The Fate Of Over 4 Million People Could Rest With Justice Scalia



After a slow crawl through the lower federal courts, the fate of President Obama’s long-delayed immigration programs is finally before the Supreme Court. On Friday, the Justice Department asked the Supreme Court to hear their appeal of a trial judge’s order halting the programs. Nevertheless, because of a quirk of the Supreme Court’s scheduling process, the fate of these programs — or, at least — the question of whether they will be implemented while Obama is still in office, could rest with one of the justices who is least likely to be sympathetic to the undocumented immigrants who will benefit from the programs: Justice Antonin Scalia.

The Story So Far

Last February, Judge Andrew Hanen, a federal judge with a history of advocacy for harsher immigration policies, halted the creation of a new program known as Deferred Action for Parents of Americans and Lawful Permanent Residents (“DAPA”) as well as the expansion of the existing Deferred Action for Childhood Arrivals (DACA) program. Together, these two changes to immigration policy were expected to allow 4.9 million undocumented immigrants to temporarily reside in the country without fear of deportation.

Since that decision, the Obama administration has had a string of extraordinarily bad luck in a federal court of appeals. The United States Court of Appeals for the Fifth Circuit is a conservative court, but its judges do not always vote conservatively in immigration cases. Indeed, in the most recent major immigration case to be decided by the full court, the judges voted 9-6 to strike down an ordinance that effectively made it a crime for undocumented immigrants to rent a home. Nevertheless, when the Justice Department sought a stay of Hanen’s order suspending DAPA and expanded DACA, they drew a three-judge panel dominated by two of the dissenters in that last immigration case. Those two dissenters, Judges Jerry Smith and Jennifer Elrod, joined a 2-1 opinion refusing to stay Hanen’s order.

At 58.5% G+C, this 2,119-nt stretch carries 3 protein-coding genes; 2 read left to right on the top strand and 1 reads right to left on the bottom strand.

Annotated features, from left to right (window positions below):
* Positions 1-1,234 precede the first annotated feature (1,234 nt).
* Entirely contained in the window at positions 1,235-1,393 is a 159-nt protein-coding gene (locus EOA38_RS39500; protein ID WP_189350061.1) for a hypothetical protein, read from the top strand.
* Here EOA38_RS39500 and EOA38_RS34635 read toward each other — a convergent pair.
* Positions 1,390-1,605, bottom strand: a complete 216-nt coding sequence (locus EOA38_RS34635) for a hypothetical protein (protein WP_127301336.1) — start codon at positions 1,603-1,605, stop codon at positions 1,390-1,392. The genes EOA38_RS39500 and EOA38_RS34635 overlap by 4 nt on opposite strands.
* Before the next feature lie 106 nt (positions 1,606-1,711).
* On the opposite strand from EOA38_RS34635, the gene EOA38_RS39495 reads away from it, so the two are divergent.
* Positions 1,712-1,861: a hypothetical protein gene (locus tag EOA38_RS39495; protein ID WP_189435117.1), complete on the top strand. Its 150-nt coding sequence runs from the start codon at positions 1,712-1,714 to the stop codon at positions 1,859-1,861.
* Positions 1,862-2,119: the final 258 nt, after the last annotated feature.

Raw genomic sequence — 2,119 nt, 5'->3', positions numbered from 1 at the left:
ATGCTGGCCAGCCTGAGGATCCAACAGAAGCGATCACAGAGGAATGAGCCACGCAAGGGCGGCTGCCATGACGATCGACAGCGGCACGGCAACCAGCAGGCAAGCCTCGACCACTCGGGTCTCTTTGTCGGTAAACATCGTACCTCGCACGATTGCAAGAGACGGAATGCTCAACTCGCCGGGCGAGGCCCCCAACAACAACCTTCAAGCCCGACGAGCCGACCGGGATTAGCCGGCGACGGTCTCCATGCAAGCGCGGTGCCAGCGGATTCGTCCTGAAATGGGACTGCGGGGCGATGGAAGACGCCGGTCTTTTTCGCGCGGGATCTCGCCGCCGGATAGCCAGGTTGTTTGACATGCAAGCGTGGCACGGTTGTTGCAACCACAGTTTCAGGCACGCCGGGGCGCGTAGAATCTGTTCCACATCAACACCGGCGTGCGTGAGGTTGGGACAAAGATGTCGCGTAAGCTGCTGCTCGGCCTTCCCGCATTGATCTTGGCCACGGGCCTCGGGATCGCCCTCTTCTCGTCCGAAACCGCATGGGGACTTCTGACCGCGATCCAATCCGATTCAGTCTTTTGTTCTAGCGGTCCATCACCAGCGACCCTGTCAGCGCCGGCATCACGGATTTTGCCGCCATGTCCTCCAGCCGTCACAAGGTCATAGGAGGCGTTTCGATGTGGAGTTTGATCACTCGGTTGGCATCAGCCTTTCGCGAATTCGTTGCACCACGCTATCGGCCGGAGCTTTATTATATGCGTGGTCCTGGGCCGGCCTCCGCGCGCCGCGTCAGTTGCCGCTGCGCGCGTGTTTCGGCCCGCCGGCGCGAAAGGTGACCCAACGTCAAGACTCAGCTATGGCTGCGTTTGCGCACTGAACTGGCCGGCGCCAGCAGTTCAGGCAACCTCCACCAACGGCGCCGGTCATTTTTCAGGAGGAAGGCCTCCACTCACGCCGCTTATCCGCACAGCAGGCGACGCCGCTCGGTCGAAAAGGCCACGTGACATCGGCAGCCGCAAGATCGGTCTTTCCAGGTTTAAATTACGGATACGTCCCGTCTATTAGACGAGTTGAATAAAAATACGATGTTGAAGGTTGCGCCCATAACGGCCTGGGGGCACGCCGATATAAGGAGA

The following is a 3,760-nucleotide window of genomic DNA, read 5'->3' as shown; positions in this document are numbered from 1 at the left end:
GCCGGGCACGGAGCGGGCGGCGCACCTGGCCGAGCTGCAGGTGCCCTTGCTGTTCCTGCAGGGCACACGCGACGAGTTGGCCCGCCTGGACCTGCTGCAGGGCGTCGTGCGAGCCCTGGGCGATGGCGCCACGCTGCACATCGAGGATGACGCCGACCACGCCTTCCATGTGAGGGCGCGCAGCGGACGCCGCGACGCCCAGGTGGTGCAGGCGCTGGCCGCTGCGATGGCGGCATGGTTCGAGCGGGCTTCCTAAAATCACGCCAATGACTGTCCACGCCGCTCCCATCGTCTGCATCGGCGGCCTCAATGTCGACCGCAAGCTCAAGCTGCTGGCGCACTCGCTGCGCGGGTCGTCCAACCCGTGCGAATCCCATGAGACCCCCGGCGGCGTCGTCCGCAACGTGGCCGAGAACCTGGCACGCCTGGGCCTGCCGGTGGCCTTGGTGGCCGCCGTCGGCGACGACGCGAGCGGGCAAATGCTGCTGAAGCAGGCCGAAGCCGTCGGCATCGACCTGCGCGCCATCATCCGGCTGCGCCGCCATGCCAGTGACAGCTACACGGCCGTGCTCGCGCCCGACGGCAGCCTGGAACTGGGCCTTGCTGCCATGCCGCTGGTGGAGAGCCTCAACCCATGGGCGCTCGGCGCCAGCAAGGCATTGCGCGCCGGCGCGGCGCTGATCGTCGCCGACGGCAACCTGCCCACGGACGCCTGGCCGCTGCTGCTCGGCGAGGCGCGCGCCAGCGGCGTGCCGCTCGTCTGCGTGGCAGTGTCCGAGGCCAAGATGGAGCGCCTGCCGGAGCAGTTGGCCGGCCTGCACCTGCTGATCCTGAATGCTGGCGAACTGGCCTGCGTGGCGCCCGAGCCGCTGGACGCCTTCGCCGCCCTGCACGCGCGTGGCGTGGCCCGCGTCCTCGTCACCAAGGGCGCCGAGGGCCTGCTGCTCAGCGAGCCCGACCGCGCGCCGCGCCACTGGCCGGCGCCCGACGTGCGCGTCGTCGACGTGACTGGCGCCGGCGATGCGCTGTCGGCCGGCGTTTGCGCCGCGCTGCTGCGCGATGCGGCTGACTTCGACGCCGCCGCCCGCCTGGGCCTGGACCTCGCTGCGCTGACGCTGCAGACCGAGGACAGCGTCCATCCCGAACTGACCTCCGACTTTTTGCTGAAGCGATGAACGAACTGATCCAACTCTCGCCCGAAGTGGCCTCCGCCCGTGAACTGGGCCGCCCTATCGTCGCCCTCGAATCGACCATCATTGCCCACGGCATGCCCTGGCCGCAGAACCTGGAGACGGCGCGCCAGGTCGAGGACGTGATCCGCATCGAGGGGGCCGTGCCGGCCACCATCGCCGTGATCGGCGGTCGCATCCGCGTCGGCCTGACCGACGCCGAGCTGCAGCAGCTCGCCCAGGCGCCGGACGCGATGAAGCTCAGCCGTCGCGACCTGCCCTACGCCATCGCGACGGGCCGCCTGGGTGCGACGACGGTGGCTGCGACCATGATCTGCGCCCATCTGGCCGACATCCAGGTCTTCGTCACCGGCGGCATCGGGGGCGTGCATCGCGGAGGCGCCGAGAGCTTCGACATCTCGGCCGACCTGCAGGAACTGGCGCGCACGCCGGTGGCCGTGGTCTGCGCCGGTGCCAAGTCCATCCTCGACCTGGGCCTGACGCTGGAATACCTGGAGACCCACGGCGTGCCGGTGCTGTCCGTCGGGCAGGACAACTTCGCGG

Some time later, the Justice Department brought an appeal of Hanen’s order to the Fifth Circuit, expecting it to be heard by a different panel. Yet the three-judge panel selected to hear this appeal also included Smith and Elrod. Judges Smith and Elrod predictably did not change their mind between their two opinions backing Hanen’s order.

So long as Hanen’s order remains in effect, DAPA and expanded DACA cannot be implemented. Yet DOJ’s efforts to stay or lift that order have been beset by unusual delays. As a general rule, a party seeking to stay a federal trial court’s order must ask the trial judge for a stay before it seeks one from a court of appeals. Hanen, however, delayed his decision on DOJ’s request for a stay for weeks. Then, at the court of appeals level, Smith and Elrod took months to release their second opinion siding with Hanen, even though there was never any doubt who they would back in that opinion. That led dissenting Judge Carolyn King to suggest that Smith and Elrod had behaved improperly. “I have a firm and definite conviction that a mistake has been made,” King wrote in her dissent. “That mistake has been exacerbated by the extended delay that has occurred in deciding this ‘expedited’ appeal. There is no justification for that delay.”

Race Against The Clock